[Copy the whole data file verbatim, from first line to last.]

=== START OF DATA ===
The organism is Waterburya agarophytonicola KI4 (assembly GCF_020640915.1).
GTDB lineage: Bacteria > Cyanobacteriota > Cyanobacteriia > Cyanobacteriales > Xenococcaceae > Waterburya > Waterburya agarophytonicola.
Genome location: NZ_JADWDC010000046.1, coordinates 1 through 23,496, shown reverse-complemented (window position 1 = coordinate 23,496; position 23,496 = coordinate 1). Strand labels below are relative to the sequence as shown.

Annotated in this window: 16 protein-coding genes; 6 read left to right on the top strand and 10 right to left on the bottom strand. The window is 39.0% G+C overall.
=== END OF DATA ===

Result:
The organism is Waterburya agarophytonicola KI4 (assembly GCF_020640915.1).
GTDB lineage: Bacteria > Cyanobacteriota > Cyanobacteriia > Cyanobacteriales > Xenococcaceae > Waterburya > Waterburya agarophytonicola.
Genome location: NZ_JADWDC010000046.1, coordinates 1 through 23,496, shown reverse-complemented (window position 1 = coordinate 23,496; position 23,496 = coordinate 1). Strand labels below are relative to the sequence as shown.

Annotated in this window: 16 protein-coding genes; 6 read left to right on the top strand and 10 right to left on the bottom strand. The window is 39.0% G+C overall.